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“We hope our design will alter the toilet archetype by the year 2030,” says John Takamura, design team leader and assistant professor of industrial design in the ASU College of Design.
The Flo™ toilet is an ergonomic, sustainable design concept for baby boomers that functions like a squat toilet. Designers maintain that using the Flo™ toilet is akin to yoga – by building and strengthening abdominal and back muscles. Only one-half to one gallon of water is used for flushing and The Flo™ reuses water from hand washing. To flush water from the tanks to the toilet, the Flo™ employs an electromagnetic ball valve that uses electromagnets. Go With the Flo™ also is free of mechanical parts. The toilet is fully self-sustaining and independent of electric power.
The genesis for the Go With the Flo™ design concept was a request by graduate student Tamara Christensen. She expressed her interest in toilet design based on some work she did as an industrial design undergraduate. Takamura agreed to work with her on an independent extracurricular study and quickly pulled in Dosun Shin, fellow College of Design professor.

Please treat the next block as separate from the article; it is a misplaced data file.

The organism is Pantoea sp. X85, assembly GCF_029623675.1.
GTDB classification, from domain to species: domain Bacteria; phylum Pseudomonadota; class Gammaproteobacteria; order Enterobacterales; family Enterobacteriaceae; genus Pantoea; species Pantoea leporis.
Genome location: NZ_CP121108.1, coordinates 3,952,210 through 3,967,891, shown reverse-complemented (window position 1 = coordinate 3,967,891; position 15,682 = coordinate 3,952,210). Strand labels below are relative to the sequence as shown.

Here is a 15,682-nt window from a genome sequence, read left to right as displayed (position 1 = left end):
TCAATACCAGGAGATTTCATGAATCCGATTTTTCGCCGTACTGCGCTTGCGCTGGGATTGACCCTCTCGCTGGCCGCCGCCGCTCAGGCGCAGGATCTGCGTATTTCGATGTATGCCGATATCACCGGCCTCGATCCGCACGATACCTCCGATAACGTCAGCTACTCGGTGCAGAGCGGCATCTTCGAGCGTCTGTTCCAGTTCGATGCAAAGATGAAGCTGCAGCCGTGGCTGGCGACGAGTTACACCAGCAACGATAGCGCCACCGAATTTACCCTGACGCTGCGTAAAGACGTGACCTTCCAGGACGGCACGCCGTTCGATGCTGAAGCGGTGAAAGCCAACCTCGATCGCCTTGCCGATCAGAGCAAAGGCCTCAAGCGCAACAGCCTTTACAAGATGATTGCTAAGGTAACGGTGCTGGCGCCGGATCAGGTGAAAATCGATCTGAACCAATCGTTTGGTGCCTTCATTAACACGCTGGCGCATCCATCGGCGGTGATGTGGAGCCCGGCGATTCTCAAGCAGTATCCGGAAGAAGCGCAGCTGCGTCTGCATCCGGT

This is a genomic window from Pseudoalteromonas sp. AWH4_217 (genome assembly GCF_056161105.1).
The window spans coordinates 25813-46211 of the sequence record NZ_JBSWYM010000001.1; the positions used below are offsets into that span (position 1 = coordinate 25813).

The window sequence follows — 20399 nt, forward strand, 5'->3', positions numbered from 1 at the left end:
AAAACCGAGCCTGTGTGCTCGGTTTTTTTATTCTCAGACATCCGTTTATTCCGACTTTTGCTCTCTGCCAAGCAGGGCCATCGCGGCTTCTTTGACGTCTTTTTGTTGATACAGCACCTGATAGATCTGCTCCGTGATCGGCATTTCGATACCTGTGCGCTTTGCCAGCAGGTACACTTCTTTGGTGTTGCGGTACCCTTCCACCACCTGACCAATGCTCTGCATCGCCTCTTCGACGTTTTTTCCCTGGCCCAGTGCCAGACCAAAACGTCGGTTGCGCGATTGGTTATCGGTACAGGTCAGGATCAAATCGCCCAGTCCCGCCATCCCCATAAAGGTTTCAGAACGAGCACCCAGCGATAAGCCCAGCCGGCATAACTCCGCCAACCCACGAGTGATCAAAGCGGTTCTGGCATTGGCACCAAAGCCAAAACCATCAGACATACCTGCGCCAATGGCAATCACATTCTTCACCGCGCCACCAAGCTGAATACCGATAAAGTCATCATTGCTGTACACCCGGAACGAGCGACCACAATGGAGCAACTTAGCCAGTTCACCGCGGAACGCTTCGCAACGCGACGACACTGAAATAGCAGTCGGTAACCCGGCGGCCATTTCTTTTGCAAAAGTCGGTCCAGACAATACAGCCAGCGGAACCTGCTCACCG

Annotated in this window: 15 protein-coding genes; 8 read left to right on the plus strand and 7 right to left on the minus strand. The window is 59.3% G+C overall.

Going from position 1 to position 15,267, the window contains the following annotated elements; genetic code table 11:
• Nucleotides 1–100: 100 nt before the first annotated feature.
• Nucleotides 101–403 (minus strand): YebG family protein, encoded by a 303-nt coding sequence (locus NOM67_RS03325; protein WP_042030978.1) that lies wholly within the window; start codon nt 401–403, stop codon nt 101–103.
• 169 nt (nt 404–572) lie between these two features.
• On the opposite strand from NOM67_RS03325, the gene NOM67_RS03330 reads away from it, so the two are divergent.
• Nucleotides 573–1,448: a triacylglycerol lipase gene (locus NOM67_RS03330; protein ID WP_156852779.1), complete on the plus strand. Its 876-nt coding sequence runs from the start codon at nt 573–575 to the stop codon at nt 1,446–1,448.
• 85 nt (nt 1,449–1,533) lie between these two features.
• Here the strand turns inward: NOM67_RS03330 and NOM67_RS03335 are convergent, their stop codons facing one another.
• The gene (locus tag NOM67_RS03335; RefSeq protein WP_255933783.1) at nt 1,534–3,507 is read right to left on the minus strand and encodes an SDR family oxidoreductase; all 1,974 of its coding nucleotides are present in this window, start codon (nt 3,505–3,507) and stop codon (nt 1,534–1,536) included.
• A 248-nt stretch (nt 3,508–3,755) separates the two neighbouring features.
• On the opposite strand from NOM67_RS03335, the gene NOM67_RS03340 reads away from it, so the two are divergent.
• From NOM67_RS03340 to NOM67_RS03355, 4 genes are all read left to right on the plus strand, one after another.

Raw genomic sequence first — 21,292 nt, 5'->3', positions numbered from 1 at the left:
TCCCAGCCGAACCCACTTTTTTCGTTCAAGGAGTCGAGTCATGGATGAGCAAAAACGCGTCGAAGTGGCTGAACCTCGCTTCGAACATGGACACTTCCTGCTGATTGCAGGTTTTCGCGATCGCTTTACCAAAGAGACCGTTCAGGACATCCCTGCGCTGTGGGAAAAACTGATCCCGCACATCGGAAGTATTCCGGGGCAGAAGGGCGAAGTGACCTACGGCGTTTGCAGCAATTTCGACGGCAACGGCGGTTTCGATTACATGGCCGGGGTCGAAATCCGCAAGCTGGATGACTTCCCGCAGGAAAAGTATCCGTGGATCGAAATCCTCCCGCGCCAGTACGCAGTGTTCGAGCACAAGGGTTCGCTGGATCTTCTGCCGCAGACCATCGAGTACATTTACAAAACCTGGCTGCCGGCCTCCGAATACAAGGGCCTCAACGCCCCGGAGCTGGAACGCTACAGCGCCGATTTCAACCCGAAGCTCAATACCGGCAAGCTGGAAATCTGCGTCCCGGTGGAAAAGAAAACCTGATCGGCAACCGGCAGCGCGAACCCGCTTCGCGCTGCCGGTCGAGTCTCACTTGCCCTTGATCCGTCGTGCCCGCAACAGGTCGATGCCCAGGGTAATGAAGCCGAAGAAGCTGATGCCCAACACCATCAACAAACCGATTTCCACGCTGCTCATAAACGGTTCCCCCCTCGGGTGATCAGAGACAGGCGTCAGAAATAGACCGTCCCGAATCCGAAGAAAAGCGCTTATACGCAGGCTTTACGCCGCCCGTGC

“I wanted to have another graduate design student on the team and solicited the talents of Dean Bacalzo because of his undergraduate engineering degree,” Takamura says.
Bacalzo became the design engineer, Shin was the 3-D design consultant, Christensen served as the team’s researcher and Takamura stepped into the branding-specialist role.
“We decided to meet at least once a week over a 15-week semester to take on the task of completely redesigning the modern toilet,” Takamura says. “This was actually very difficult because the toilet really hasn’t changed in over 100 years of use, but we felt confident in our transdisciplinary team to get the job done!” he adds.
Takamura and his design team not only have changed the concept of a typical bathroom experience with their Go With the Flo™ design, but they also shut out the competition. According to http://www.designinvitational.com/" title="NDI">NDI event organizers, this year they received more than 80 entries from 25 different design organizations and universities.